Get the MonsterTalk Podcast App and enjoy the science show about monsters on your handheld devices! Available for iOS, Android, and Windows 8 devices. Subscribe to MonsterTalk for free on iTunes. Follow the RSS feed.

A graph of a chaotic function called the Lorenz attractor, by User:Wikimol, User:Dschwen [GFDL, CC-BY-SA-3.0, via Wikimedia Commons, and Blue Morpho butterfly [CC0 1.0]. The Lorenz attractor is a set of chaotic solutions of the Lorenz system which, when plotted, resemble a butterfly. The term “butterfly effect” was coined by Edward Lorenz.

In this week’s eSkeptic, Bernard Leikind reminds us how fortunate we are to stand grounded on a foundation of scientific knowledge in the face of uncertainty.

Bernard Leinkind’s column, “The Question All Skeptics Are Asking,” appeared in Skeptic magazine 4.3 (1996). Read Leikind’s bio at the end of this article.

What Will Tomorrow Bring?

by Bernard Leikind

A great plane falls from the sky and takes 230 lives. The newspapers fill with stories of fate’s quirks. Thunderstorms kept another plane on the ground for four hours in Chicago. One of its passengers had a ticket on the doomed plane, which she missed by a few minutes. “Thank God,” she told a reporter. An unfortunate young man arranged to fly a package to Europe as a courier. He planned to visit his sweetheart in London. Joyful at his free ticket and filled with delicious anticipation, he met his death. What does it mean that destiny chose one to survive and the other to die?

Skeptic magazine 4.3

This article appeared in Skeptic magazine 4.3 (1996)

Buy the digital edition
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Television and the press fill with stories responding to our fascination and horror at life’s uncertainties. What made TWA Flight 800 a target? Why did fate draw these particular people to their common destiny? Literature, great and otherwise, often treats of fate’s powers. The ancients believed that fate worked upon human character to produce inevitable tragedy. Thus honorable Oedipus seeks the truth to save his city and discovers the awful facts of parricide and incest. We moderns are more likely to think that fate strikes us random blows. In The Bridge of San Luis Rey, Thornton Wilder sought the common threads that placed certain people on a collapsing bridge. In Kurt Vonnegut’s novels, fate is a prankster, while John Barth’s novels portray predestined malevolence.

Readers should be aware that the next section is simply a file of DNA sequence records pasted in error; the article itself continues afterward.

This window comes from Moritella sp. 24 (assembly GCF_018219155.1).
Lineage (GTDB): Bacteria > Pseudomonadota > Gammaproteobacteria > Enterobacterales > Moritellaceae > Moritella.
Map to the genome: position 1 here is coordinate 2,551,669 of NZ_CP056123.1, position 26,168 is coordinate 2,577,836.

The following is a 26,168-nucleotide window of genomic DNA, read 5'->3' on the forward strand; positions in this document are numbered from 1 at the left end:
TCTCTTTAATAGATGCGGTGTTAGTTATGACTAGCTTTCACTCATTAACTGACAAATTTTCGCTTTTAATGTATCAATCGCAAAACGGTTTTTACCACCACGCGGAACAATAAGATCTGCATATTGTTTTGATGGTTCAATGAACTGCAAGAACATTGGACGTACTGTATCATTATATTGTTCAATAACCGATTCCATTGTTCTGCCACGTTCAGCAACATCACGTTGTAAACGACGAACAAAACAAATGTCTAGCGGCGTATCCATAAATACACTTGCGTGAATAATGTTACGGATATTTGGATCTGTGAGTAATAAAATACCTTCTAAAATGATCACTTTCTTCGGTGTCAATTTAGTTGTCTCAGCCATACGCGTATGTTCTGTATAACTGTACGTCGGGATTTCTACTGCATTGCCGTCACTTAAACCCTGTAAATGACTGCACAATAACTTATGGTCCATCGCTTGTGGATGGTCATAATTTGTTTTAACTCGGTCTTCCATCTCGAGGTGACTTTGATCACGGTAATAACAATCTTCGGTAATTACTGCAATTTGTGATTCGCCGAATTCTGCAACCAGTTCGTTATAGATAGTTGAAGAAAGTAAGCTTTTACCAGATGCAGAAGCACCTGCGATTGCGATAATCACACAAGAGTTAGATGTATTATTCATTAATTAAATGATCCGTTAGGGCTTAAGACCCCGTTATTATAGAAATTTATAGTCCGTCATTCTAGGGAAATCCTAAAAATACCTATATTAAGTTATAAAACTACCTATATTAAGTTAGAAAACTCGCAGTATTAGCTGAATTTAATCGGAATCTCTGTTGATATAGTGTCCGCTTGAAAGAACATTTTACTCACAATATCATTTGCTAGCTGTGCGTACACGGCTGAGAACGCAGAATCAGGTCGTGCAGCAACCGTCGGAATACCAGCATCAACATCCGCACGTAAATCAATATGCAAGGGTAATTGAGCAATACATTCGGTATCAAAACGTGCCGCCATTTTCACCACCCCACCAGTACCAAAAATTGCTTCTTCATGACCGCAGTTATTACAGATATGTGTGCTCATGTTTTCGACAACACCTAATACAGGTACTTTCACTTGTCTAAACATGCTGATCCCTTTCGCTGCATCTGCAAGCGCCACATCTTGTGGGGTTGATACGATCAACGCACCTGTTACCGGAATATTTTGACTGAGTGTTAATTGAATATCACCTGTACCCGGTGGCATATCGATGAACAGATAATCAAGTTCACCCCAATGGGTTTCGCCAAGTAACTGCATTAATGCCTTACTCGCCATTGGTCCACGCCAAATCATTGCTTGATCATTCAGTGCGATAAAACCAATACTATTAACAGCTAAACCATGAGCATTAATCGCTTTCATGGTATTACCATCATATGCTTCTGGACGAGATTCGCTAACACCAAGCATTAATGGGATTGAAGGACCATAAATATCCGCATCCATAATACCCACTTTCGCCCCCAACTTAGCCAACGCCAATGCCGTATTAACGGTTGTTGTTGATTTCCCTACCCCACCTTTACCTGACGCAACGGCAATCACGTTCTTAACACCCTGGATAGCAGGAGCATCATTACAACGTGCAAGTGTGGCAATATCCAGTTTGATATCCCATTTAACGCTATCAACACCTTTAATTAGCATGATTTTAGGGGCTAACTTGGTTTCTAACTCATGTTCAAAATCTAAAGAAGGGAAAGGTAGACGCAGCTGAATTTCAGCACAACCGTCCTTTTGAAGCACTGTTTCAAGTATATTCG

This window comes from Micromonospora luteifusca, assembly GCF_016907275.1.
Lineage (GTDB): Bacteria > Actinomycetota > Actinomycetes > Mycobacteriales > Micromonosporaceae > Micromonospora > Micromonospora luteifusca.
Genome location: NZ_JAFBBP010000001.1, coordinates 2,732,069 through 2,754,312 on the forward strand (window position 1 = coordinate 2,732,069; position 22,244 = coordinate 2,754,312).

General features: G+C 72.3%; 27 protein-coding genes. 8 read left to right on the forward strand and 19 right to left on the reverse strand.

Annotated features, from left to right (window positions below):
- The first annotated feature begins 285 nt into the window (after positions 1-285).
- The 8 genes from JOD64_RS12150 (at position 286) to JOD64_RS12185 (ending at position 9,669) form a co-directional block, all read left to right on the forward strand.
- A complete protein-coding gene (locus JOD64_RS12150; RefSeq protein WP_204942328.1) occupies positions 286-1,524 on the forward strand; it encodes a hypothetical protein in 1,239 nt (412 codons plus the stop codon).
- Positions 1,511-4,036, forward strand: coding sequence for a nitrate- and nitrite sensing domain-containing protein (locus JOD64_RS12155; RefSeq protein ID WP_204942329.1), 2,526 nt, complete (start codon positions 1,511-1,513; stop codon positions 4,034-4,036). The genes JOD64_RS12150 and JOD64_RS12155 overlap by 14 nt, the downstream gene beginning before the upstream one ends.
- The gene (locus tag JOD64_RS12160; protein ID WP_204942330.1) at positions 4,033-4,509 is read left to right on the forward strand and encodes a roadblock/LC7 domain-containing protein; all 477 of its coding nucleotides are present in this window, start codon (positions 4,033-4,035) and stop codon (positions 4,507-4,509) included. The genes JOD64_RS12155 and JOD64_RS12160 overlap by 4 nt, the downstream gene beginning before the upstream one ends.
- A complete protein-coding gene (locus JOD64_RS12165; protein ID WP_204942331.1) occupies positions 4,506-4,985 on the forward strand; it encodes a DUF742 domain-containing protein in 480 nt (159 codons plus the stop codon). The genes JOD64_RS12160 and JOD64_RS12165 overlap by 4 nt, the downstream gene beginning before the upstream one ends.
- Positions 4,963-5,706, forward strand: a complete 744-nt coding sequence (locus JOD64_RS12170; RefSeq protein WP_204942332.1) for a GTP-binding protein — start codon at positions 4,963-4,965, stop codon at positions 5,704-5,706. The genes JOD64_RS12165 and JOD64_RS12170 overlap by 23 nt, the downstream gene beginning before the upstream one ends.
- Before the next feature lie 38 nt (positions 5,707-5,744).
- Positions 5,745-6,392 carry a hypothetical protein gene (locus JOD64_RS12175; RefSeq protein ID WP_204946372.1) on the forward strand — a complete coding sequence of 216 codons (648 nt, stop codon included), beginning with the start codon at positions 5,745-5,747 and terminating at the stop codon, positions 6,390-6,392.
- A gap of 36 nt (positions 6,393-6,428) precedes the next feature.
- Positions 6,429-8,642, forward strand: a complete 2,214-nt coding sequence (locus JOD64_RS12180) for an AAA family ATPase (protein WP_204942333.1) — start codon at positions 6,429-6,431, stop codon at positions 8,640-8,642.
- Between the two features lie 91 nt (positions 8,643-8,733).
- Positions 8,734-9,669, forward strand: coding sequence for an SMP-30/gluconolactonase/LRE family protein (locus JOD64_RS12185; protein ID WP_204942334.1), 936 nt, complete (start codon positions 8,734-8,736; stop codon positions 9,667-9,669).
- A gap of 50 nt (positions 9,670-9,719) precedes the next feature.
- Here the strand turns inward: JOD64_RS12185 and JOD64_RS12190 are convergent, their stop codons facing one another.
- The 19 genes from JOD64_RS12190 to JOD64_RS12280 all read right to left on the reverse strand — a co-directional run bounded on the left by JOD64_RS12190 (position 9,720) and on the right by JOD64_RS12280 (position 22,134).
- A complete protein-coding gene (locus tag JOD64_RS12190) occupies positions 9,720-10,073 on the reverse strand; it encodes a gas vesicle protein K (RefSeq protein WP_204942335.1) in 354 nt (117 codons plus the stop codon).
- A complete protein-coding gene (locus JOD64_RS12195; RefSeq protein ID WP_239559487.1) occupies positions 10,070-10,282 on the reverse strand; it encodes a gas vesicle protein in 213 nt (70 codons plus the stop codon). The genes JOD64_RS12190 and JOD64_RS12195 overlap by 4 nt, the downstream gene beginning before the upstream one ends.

For some centuries the progress of modern science has created the feeling that we, at last, were gaining some control over the unpredictable forces of nature. Ancient scourges, such as smallpox, are gone. The water is safe to drink. We have been secure from war on our soil, and we survive even natural disasters. Even so, many of us believe that our parents and grandparents led safer lives, and we fear that the future will only bring deterioration and danger.

Just as we must know what we are looking at to see it, so we must have the proper language to think about the natural world.

Until recently science, at least, had the reputation for unceasingly improving our ability to anticipate and mold the future. Now scientific discoveries themselves seem to undermine science’s credibility. Chaos theory, sensitive dependence on initial conditions, bizarre strange attractors, and the notorious butterfly effect afflict us. Scientists tell us that the tiniest disturbances in nature lead to wildly unpredictable outcomes. The foundations of physics, the most certain of all the sciences, settle in the liquefied soil of nonlinear systems.

A California butterfly flutters this way instead of that. A tiny parcel of unstable air bubbles skyward. But for the butterfly it would have stayed in its place. Soon a cloud appears. Beneath the cloud the ground cools in the shade while the southwestern sun sizzles the rest. Large swirls of warm air lift soaring birds and draw cooler air from the nearby sea. Each effect is the predictable consequence of its cause, but the result changes the weather sweeping eastward around the globe. As the unpredictable consequence, a great storm douses Rangoon. Are the world’s workings a Newtonian clock or a Rube Goldberg machine? […]

Read the full article